There is also another way to look at this. Prof. Arjuna De Soyza, from the Department of Maths. at the open University enumerates the view that it was not the students at fault for the poor results, but the people who set the paper, who, according to Prof. De Soyza, were catering for those who learn by memorising past exam papers and not by questioning methods and fundamental principles.

In today's (23 May 2007) opinion column on the Island newspaper, he writes:

Open Quote:
That maths paper

The O'level Maths paper is too hard and the curriculum too large The questions are set to show off the dubious mathematical prowess of the person who sets it. Hence, the high failure rate. One must compare this paper and the syllabi with their counterparts in the UK or the US. If the syllabus and paper are tough, the candidates resort to "cramming" and for maths they do so by going through, past paper after past paper. The 'good' tuition master resorts to such strategies.

Nothing is achieved by this, except to ensure those really interested in mathematics and/or has the ability, score mediocre marks, while the "crammer" (past paper experts) get Distinctions . I speak with long years of experience in teaching Maths, working with Maths and having a son and daughter who did their O/Ls very recently. This reasoning may apply to other subjects as well.

Finally, "Standards are not maintained by obstacle races, only rote learning is so fostered."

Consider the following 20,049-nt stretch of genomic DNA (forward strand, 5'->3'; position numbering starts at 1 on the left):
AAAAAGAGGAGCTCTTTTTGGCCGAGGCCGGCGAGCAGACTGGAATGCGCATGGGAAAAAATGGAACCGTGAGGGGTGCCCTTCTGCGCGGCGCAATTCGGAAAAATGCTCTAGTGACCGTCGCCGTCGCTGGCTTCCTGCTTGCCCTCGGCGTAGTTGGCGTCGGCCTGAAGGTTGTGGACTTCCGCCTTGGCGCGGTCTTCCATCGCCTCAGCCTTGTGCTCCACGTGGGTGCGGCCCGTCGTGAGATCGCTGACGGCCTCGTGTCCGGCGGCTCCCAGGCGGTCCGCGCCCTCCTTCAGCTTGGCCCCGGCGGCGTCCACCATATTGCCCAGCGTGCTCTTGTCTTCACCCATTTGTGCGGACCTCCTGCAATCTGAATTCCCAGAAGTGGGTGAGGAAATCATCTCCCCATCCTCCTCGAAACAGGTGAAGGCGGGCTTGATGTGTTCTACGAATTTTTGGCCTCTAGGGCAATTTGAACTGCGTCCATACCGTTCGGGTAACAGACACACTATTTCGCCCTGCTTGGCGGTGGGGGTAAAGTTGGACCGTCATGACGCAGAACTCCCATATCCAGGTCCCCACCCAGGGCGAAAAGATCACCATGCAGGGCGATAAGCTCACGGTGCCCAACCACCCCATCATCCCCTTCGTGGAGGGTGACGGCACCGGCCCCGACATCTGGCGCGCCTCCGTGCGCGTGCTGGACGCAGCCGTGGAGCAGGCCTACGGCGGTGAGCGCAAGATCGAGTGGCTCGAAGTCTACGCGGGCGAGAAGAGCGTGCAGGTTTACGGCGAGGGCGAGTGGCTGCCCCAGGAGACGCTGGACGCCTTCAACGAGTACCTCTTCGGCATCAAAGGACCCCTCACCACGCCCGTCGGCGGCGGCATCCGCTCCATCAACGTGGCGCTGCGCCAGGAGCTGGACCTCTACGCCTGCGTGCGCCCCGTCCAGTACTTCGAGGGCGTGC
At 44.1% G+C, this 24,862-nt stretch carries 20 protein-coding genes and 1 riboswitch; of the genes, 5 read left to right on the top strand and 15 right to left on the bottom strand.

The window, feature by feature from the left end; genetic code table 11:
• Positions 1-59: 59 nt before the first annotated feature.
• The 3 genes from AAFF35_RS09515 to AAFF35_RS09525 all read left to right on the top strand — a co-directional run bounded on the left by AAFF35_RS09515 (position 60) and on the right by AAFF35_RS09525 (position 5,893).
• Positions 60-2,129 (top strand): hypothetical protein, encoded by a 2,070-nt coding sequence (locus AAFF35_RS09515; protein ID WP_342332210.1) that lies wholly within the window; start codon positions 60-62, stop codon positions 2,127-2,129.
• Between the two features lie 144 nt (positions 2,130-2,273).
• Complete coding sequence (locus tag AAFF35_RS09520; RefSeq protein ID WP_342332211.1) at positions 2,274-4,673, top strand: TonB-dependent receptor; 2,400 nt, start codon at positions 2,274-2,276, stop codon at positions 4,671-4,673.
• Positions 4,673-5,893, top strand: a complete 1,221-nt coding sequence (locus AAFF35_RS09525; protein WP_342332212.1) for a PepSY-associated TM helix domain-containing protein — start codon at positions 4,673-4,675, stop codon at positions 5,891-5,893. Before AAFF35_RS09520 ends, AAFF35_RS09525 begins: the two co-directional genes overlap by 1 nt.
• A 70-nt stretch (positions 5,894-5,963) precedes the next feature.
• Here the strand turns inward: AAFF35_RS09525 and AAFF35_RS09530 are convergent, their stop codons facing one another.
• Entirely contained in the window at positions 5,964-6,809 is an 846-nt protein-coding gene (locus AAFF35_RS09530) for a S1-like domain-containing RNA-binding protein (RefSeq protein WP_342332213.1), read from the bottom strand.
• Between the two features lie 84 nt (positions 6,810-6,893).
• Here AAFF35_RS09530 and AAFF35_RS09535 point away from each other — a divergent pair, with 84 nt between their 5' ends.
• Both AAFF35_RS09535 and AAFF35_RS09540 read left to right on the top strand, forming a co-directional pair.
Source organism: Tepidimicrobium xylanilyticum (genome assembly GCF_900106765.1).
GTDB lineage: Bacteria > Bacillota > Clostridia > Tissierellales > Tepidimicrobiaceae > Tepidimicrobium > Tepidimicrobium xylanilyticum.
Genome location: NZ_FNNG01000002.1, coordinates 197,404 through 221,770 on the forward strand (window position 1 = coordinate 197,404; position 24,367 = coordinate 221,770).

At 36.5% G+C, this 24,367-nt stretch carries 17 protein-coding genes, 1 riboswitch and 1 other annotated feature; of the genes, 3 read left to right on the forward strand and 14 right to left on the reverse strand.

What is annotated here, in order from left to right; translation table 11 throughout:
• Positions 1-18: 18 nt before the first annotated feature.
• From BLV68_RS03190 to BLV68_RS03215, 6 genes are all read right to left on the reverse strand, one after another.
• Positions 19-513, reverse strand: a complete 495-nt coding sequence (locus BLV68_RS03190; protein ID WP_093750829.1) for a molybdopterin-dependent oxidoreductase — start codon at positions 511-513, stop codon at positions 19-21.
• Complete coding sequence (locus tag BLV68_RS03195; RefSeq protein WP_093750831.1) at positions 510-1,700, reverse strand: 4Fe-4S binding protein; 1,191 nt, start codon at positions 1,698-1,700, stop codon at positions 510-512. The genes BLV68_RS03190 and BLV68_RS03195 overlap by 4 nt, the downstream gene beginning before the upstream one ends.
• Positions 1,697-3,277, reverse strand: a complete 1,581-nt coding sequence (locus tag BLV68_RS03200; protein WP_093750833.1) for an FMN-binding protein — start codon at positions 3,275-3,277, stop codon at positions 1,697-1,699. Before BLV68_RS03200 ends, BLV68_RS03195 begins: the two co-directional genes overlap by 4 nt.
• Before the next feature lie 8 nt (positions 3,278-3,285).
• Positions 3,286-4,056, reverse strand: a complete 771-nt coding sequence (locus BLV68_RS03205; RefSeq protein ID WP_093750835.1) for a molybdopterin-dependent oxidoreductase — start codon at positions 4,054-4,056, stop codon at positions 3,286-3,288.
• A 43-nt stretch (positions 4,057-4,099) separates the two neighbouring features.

Prof. Arjuna De Zoysa
Dept. of Maths and Philosophy of Engineering, The Open University

Close Quote

Here is the direct link, but you need a registration with the Island to view the article:

http://www.island.lk/2007/05/23/opinion5.html

aruna said...

There is also another way to look at this. Prof. Arjuna De Soyza, from the Department of Maths. at the open University enumerates the view that it was not the students at fault for the poor results, but the people who set the paper, who, according to Prof. De Soyza, were catering for those who learn by memorising past exam papers and not by questioning methods and fundamental principles.

In today's (23 May 2007) opinion column on the Island newspaper, he writes:

Open Quote:
That maths paper

The O'level Maths paper is too hard and the curriculum too large The questions are set to show off the dubious mathematical prowess of the person who sets it. Hence, the high failure rate. One must compare this paper and the syllabi with their counterparts in the UK or the US. If the syllabus and paper are tough, the candidates resort to "cramming" and for maths they do so by going through, past paper after past paper. The 'good' tuition master resorts to such strategies.